Why Apple Introduced a 64-Bit Processor, Simplified
It's been about a month since Apple debuted its new iPhone 5s running a 64-bit processor, and there's been a lot of back and forth about the significance of such a chip in mobile devices. To shed a little light on the topic, let's take a look at what exactly a 64-bit processor is, its possible benefits, and its impact on Apple's mobile future.
It's all marketing talk, until it's not
After the iPhone 5s launched, Qualcomm's senior vice president and chief marketing officer, Anand Chandrasekher, said this about the 64-bit processor: "I think they are doing a marketing gimmick. There's zero benefit a consumer gets from that." But this week, Qualcomm retreated, saying Chandrasekher's comments were "inaccurate."
His comments weren't really that far off base, however -- at least not right now. To understand what Chandrasekher was getting at, we need to understand what a 64-bit processor is, and how it works.
Think of the standard 32-bit mobile processor as a guy sitting down to have a conversation with three people. Our conversationalist could handle several comments from three people, process what they say, and respond to their questions fairly well. But let's say that we add 20 people to the table. He now has to handle conversations and questions from 23 individuals. He's going to get overwhelmed, and he won't be able to respond as well as he could with just three people.
Instead of conversations, computer processors talk in integers and, like the man in our example, they can only take in and process so much at a time. While a 32-bit processor can only handle a chunk of calculations from up to 4GB of memory, a 64-bit processor can handle a nearly infinite amount of integers -- lots of conversations, from lots of sources.
The beef Qualcomm's exec had with Apple's new 64-bit chip is that the iPhone 5s only has 1GB of RAM -- so being able to process data from more than 4GB of memory is essentially a non-issue.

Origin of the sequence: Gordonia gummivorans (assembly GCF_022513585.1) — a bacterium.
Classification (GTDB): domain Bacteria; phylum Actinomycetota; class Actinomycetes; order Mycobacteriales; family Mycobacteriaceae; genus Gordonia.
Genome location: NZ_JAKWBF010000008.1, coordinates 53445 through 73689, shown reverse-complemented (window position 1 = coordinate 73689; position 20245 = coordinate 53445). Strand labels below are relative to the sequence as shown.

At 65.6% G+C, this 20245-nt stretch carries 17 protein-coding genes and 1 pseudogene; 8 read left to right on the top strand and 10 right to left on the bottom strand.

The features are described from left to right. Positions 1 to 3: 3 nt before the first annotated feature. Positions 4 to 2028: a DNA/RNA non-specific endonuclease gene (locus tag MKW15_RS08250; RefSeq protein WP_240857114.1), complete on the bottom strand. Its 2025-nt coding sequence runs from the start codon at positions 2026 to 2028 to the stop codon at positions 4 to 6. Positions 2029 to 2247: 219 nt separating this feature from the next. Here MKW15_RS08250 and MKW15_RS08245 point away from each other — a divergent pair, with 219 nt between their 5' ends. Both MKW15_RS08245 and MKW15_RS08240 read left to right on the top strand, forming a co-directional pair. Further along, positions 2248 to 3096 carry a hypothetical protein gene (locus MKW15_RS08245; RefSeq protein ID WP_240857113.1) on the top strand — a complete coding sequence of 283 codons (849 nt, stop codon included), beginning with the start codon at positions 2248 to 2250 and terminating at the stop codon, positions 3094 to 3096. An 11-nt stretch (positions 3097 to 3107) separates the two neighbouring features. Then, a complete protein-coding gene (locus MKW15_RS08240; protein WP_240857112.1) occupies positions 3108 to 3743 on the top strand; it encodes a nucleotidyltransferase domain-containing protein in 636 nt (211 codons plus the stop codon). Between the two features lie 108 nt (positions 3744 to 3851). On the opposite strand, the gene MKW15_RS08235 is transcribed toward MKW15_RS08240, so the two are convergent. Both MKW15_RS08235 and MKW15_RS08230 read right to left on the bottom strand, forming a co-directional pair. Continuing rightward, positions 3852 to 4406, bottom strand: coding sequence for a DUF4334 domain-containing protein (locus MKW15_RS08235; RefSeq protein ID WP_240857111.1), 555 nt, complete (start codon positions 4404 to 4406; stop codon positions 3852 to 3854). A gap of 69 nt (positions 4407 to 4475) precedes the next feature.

But that's not to say that Apple's 64-bit A7 chip is insignificant. The move is part of a larger strategy of Apple's to position its mobile operating system and its flagship device for the future of mobile. iOS 7 was revamped to handle 64-bit hardware, a move that will likely make a difference in the company's iPads before it matters much in the iPhone. The iPad possesses much more processing power and memory, and would likely benefit from a 64-bit processor sooner than the iPhone will. But adding the chip to the 5s positions future iterations of the device to handle more complex apps, and encourages developers to create apps that can benefit from the increased processing capabilities.
For now, Apple investors should think of the 64-bit technology as an investment in the company's mobile future. Apple is positioning itself to benefit from a changing trend, and this decision sets Apple up to use similar technology in more powerful future iPads and, eventually, iPhones with more than 4GB of memory. So, while it may not mean Apple has surpassed all other smartphones with its processing power right now, it does mean that it's one step ahead of the competition
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The article Why Apple Introduced a 64-Bit Processor, Simplified originally appeared on Fool.com.Fool contributor Chris Neiger has no position in any stocks mentioned. The Motley Fool recommends Apple. The Motley Fool owns shares of Apple and Qualcomm. Try any of our Foolish newsletter services free for 30 days. We Fools may not all hold the same opinions, but we all believe that considering a diverse range of insights makes us better investors. The Motley Fool has a disclosure policy.
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